“In Italy, you have to get a licence to work as a sporting director. So when I retired I immediately went to Florence where the national training ground is, and I attended the course required to become a sporting director.

“Once I got the licence I began working officially. I always felt inside of me this is what I wanted to do. As a player, I never tried to play in Serie A, so my goal was because I had never reached Serie A as a player to reach the top-flight as a sporting director.

“That is what I achieved and this is now my 18th season as a sporting director.”

Having acquired the required qualifications at Pro Sesto, a small club in Lombardy that has generally plied its trade in Serie C and D, Giaretta moved to another club that many English football fans won’t have heard of: Novara.

Watford Observer: Bruno Fernandes celebrates scoring for Manchester UnitedBruno Fernandes celebrates scoring for Manchester United (Image: Action Images)

A Serie C side based in Piedmont, Novara would probably be even more anonymous than they are but for one signing they made more than a decade ago.

“I was working at Novaro, and it was there that I bought Bruno Fernandes from Boavista when he was 19-years-old,” said Giaretta.

“We started work on developing him as a player. What a player he is.”

Whether it was that one major coup or his work more generally that piqued the interest of the owner of another Italian club we may never know, because the club was Udinese and that owner was Gino Pozzo.

“Around the same time as that transfer of Fernandes, I got a phone call from Gino asking me what my situation was and would I like to have a conversation and perhaps an interview to work at Udinese,” Giaretta recalled.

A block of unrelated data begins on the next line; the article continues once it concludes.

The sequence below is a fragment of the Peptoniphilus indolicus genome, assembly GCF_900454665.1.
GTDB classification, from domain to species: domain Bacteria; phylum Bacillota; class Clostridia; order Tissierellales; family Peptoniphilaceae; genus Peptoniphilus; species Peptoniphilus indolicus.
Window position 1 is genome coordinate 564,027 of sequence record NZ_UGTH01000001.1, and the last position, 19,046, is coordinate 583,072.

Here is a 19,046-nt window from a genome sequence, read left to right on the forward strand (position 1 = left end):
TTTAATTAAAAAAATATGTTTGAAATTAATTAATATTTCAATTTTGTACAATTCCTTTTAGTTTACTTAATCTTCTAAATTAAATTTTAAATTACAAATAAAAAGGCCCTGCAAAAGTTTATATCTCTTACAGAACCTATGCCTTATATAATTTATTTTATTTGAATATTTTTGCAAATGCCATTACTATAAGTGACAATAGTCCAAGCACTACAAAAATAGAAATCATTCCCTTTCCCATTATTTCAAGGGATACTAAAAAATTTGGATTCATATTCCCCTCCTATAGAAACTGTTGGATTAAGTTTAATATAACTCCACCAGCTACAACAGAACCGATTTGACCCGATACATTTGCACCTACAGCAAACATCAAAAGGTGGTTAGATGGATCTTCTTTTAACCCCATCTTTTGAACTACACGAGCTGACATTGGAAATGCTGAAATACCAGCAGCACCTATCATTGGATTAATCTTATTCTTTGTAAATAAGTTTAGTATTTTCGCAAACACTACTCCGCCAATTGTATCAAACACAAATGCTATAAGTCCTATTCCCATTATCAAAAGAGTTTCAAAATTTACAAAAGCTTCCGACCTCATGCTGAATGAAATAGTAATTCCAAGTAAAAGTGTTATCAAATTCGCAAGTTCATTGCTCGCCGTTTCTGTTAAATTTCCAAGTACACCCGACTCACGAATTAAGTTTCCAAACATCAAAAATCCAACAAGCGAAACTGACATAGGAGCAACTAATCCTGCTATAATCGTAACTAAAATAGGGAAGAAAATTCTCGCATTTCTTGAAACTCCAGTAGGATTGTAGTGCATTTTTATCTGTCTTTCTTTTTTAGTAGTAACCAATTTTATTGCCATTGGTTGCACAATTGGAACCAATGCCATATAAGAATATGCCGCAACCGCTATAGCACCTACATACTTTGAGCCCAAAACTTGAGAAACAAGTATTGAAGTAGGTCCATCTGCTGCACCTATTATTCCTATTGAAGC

“I had the interview, and I went to Udinese. That was it, as simple as that.

“The Pozzo family has been running Udinese for 32 years, and quite honestly they have created a model that everybody else in Italy has tried to follow.

“In terms of recruitment, organisation, facilities, everything. They created the model.

“They took a small club based in the north-east of Italy that was in the second division, and it became an important club in the Serie A that qualified for the Champions League and was playing against Barcelona.

“They know how to do football. Gino Pozzo is still considered one of the top management figures in football in terms of strategies for running a football club.

“What he did at Udinese is still there for all to see, and don’t forget Udine is a small town. Plus they took Grenada from the fourth division to La Liga. Watford has played six seasons in the Premier League and reached the FA Cup Final.

“I can only say good things about the Pozzo model, and still now it is a model that others follow.”

Watford Observer: Watford owner Gino PozzoWatford owner Gino Pozzo (Image: Holly Cant)

Giaretta spent three years at Udinese, before leaving to work for another Italian club, Ascoli, for two seasons before moving to Bulgaria for a stint with CSKA Sofia.